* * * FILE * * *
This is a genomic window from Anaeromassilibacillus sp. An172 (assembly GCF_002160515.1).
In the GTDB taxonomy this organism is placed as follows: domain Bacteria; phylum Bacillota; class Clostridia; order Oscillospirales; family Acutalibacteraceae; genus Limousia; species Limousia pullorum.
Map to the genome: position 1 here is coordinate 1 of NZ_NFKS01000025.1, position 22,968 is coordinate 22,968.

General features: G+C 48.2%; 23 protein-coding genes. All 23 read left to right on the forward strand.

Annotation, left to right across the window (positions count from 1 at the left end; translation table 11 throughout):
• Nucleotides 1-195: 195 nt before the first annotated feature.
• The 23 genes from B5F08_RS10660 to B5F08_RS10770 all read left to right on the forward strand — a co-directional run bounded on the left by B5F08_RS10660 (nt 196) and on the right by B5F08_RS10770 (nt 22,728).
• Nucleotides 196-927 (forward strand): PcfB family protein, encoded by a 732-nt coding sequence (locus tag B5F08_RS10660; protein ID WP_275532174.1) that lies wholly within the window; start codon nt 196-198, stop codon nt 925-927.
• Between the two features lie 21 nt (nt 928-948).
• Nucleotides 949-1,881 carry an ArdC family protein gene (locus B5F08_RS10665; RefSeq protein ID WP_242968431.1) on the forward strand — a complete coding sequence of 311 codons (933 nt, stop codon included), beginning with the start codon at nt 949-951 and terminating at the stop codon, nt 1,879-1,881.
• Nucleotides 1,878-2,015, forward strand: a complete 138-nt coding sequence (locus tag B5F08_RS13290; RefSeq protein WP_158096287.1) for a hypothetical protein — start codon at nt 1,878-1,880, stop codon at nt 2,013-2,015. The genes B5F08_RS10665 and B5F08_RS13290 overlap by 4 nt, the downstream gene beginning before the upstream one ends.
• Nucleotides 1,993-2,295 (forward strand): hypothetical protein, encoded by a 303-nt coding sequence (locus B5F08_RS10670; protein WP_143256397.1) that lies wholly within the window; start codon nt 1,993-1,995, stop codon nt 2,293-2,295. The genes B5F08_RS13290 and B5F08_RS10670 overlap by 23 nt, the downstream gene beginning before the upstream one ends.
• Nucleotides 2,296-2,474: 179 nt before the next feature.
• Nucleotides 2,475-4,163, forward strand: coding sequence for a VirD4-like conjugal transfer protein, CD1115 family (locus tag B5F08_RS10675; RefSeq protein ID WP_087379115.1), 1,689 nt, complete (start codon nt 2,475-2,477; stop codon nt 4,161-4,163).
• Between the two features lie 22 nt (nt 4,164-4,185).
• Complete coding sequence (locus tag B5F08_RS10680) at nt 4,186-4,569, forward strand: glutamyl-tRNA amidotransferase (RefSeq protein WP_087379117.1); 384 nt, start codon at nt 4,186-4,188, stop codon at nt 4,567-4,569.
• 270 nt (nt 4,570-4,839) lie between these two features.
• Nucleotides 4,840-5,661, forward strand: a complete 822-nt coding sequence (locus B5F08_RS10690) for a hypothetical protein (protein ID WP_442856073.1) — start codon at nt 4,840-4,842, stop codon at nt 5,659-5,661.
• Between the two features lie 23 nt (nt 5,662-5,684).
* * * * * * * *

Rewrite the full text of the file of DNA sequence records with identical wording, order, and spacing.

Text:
This is a genomic window from Anaeromassilibacillus sp. An172 (assembly GCF_002160515.1).
In the GTDB taxonomy this organism is placed as follows: domain Bacteria; phylum Bacillota; class Clostridia; order Oscillospirales; family Acutalibacteraceae; genus Limousia; species Limousia pullorum.
Map to the genome: position 1 here is coordinate 1 of NZ_NFKS01000025.1, position 22,968 is coordinate 22,968.

General features: G+C 48.2%; 23 protein-coding genes. All 23 read left to right on the forward strand.

Annotation, left to right across the window (positions count from 1 at the left end; translation table 11 throughout):
• Nucleotides 1-195: 195 nt before the first annotated feature.
• The 23 genes from B5F08_RS10660 to B5F08_RS10770 all read left to right on the forward strand — a co-directional run bounded on the left by B5F08_RS10660 (nt 196) and on the right by B5F08_RS10770 (nt 22,728).
• Nucleotides 196-927 (forward strand): PcfB family protein, encoded by a 732-nt coding sequence (locus tag B5F08_RS10660; protein ID WP_275532174.1) that lies wholly within the window; start codon nt 196-198, stop codon nt 925-927.
• Between the two features lie 21 nt (nt 928-948).
• Nucleotides 949-1,881 carry an ArdC family protein gene (locus B5F08_RS10665; RefSeq protein ID WP_242968431.1) on the forward strand — a complete coding sequence of 311 codons (933 nt, stop codon included), beginning with the start codon at nt 949-951 and terminating at the stop codon, nt 1,879-1,881.
• Nucleotides 1,878-2,015, forward strand: a complete 138-nt coding sequence (locus tag B5F08_RS13290; RefSeq protein WP_158096287.1) for a hypothetical protein — start codon at nt 1,878-1,880, stop codon at nt 2,013-2,015. The genes B5F08_RS10665 and B5F08_RS13290 overlap by 4 nt, the downstream gene beginning before the upstream one ends.
• Nucleotides 1,993-2,295 (forward strand): hypothetical protein, encoded by a 303-nt coding sequence (locus B5F08_RS10670; protein WP_143256397.1) that lies wholly within the window; start codon nt 1,993-1,995, stop codon nt 2,293-2,295. The genes B5F08_RS13290 and B5F08_RS10670 overlap by 23 nt, the downstream gene beginning before the upstream one ends.
• Nucleotides 2,296-2,474: 179 nt before the next feature.
• Nucleotides 2,475-4,163, forward strand: coding sequence for a VirD4-like conjugal transfer protein, CD1115 family (locus tag B5F08_RS10675; RefSeq protein ID WP_087379115.1), 1,689 nt, complete (start codon nt 2,475-2,477; stop codon nt 4,161-4,163).
• Between the two features lie 22 nt (nt 4,164-4,185).
• Complete coding sequence (locus tag B5F08_RS10680) at nt 4,186-4,569, forward strand: glutamyl-tRNA amidotransferase (RefSeq protein WP_087379117.1); 384 nt, start codon at nt 4,186-4,188, stop codon at nt 4,567-4,569.
• 270 nt (nt 4,570-4,839) lie between these two features.
• Nucleotides 4,840-5,661, forward strand: a complete 822-nt coding sequence (locus B5F08_RS10690) for a hypothetical protein (protein ID WP_442856073.1) — start codon at nt 4,840-4,842, stop codon at nt 5,659-5,661.
• Between the two features lie 23 nt (nt 5,662-5,684).